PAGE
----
Vocational training introduces students to environments beyond the high school classroom, giving them real-world experience and access to skills they’ll find valuable regardless of their future profession — or whether they choose to pursue college or enter the workforce immediately upon graduating.
Indiana’s Career and Technical Education Pathways program has served as one of five pillars of the governor’s educational agenda to “develop a 21st century and ready workforce,” says Dr. Jennifer McCormick, state superintendent of public instruction.
More than 52 percent of CTE students across the state earn dual credits (high school credit that also counts for college credit), and more than 54 percent graduated with some kind of industry certification, she says.
East Central Indiana has five career centers helping to fill the talent pipeline. Here’s what happening at each of them.
Marion Regional Career Center
This center boasts one of the highest college career readiness rankings in the region, with more than 89 percent of its students earning early college credit, passing an advanced placement exam, or earning a workplace certification. MCC Director Michael Ripperger says about 42 percent of students enter the workforce or go on to college after graduating.
“Students who complete the two-year academy will have the opportunity to complete a work-based learning experience,” Ripperger says. “Most academies have internships, but all have job shadowing experiences.”
MRCC’s most popular programs include nursing, construction, and computer science.
New Castle Career Center
NCCC services eight local school corporations, offering 18 career programs. The student experience at New Castle Career Center includes hands-on learning, real world projects, customer interaction, industry certification, licensure, dual college credits, and career preparation. Several programs offer public amenities, such as salon services from the cosmetology program, and preschool through the education program.
Muncie Area Career Center
High school juniors and seniors from 11 schools in three counties can choose from MACC’s 13 career and technical education programs. Students are required to participate in at least one job shadowing experience each year. Some students in specific program areas also participate in clinical or internship experiences with a local business, company, or agency.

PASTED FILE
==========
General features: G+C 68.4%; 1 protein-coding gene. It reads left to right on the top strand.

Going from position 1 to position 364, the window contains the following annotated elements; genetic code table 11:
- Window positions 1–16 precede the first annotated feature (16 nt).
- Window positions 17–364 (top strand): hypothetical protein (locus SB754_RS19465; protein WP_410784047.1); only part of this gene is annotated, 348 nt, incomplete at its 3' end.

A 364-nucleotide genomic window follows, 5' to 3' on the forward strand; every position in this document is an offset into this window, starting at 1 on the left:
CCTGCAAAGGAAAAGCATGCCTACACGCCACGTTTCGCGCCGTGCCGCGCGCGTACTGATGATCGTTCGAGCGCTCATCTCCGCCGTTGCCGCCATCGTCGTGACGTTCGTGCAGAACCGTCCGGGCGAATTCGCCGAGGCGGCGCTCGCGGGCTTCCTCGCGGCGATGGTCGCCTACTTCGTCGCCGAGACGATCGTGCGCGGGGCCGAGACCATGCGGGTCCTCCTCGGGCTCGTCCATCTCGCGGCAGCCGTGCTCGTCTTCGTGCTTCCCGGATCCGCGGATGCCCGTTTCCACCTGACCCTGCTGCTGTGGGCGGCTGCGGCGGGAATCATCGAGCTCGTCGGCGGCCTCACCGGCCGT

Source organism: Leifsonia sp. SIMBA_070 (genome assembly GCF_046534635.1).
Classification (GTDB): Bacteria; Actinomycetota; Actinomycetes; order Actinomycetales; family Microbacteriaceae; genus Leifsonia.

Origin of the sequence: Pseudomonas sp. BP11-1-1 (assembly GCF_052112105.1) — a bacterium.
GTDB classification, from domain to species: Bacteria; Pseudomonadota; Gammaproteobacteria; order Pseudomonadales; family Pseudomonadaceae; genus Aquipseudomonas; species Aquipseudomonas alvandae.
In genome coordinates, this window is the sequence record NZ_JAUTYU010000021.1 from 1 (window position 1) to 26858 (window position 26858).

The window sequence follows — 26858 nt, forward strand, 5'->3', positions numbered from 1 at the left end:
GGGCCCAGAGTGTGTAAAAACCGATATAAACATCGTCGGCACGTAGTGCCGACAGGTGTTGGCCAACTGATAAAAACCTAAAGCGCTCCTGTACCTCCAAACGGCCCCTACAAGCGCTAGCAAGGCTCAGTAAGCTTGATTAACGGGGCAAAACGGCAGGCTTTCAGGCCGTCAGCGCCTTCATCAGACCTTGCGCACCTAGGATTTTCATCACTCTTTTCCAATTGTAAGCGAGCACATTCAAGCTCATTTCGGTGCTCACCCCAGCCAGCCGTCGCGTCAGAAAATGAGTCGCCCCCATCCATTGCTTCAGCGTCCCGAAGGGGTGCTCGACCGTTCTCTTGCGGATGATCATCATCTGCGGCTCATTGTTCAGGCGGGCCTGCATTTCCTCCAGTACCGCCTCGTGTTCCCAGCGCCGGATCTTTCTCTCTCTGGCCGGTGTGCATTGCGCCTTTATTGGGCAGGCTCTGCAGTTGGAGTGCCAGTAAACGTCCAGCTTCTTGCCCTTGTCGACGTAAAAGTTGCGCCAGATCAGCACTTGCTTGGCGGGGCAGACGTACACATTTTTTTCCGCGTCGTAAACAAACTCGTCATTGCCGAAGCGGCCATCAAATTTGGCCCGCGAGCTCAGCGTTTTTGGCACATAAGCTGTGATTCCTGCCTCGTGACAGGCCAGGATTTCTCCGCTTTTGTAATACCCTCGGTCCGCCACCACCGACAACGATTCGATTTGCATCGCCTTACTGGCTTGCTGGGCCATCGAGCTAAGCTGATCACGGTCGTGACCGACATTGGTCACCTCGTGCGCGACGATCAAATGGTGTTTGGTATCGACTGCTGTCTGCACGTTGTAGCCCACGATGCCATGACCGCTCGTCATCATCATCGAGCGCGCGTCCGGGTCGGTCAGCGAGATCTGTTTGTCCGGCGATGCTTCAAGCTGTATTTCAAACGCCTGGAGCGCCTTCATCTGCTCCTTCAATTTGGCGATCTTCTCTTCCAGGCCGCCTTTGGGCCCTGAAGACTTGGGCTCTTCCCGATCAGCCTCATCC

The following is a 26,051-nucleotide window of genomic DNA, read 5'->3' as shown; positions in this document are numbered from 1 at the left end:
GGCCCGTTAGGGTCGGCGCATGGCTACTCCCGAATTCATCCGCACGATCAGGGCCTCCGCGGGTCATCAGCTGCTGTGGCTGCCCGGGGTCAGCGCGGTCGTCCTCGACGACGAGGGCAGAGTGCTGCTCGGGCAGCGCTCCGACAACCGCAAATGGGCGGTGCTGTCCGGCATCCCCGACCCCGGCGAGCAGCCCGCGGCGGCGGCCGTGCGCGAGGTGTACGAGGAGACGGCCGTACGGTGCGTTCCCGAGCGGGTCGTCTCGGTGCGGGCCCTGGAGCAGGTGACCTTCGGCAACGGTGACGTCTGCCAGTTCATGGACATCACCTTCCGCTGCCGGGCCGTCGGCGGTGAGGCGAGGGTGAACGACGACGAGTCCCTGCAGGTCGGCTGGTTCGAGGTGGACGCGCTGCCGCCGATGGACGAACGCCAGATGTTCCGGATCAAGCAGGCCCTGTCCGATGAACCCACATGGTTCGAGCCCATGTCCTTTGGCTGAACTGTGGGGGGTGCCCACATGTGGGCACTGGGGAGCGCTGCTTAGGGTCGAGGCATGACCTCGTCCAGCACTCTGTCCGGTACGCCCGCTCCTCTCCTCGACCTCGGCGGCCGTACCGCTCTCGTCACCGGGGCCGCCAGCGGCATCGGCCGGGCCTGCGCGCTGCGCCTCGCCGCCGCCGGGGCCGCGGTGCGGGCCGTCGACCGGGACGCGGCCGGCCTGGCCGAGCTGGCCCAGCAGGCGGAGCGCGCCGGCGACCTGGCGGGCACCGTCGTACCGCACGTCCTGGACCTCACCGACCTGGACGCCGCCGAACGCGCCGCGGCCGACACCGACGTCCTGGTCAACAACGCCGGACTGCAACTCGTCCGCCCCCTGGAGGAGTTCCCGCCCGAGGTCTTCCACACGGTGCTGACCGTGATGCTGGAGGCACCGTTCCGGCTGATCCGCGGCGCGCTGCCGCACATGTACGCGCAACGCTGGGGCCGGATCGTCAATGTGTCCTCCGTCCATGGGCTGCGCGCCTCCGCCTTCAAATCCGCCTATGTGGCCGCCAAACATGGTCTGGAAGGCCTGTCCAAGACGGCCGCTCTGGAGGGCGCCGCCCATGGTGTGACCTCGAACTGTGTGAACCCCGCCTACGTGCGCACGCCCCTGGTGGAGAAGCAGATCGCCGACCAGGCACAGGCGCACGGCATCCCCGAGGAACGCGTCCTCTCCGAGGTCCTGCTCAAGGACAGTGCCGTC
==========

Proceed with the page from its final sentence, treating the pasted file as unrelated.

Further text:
“The job shadowing and internship experiences are a great opportunity for students to learn what specific career fields are really like so that they can make decisions about selecting a college based on a career choice,” says Chris Smith, MACC interim director.
Whitewater Career Center
The most popular of WCC’s 13 programs include automotive technology, welding, precision machining, and cosmetology.
“Popular fields tend to be reflective of in-demand jobs,” says Director Steve Dungan. “We partner with area businesses, provide students work-based learning and put them through the rigors of a career before they graduate.”
Outside of internships and apprenticeships, students also partner with local businesses to plan and execute special projects.
Richmond Area Career Center
Director Rusty Hensley says RACC’s automotive and biomedical programs are usually the most popular of the school’s 15 programs, although the school’s newest programs — fire and rescue, and emergency medical technician — are quickly closing the gap. Hensley says RACC focuses on providing students with educational and career foundations.
“We take everyone who has not figured out what they want to do (after graduation) and interview with local businesses to help place remaining students,” he says.
Erskine GREEN Training Institute: First of its kind and a huge success
The region is home to a first-of-its- kind postsecondary vocational training program specifically designed for people with disabilities, and it has more than an 80 percent success rate in terms of graduates securing employment after graduating.
Opened in 2016 by The Arc of Indiana Foundation, Erskine Green Training Institute provides training that leads to meaningful employment in hospitality, food service, health care, and inventory distribution.
Housed within the Courtyard by Marriott in Muncie, the 10- to 13-week training sessions build workplace skills through classroom sessions and on-the-job training. The curriculum also addresses soft skills like workplace etiquette, teamwork and effective communication.
EGTI’s programming is designed for individuals whose academic, social, communication, and adaptive skills are affected due to a disability. Most applicants would have received special education services in the K-12 setting and exited their secondary school with a diploma, GED, or certificate of completion.
Upon completion of the program, students leave with a certificate, resume, practiced interview skills and a list of open positions in their home communities. Just as important, they retain ongoing support from EGTI.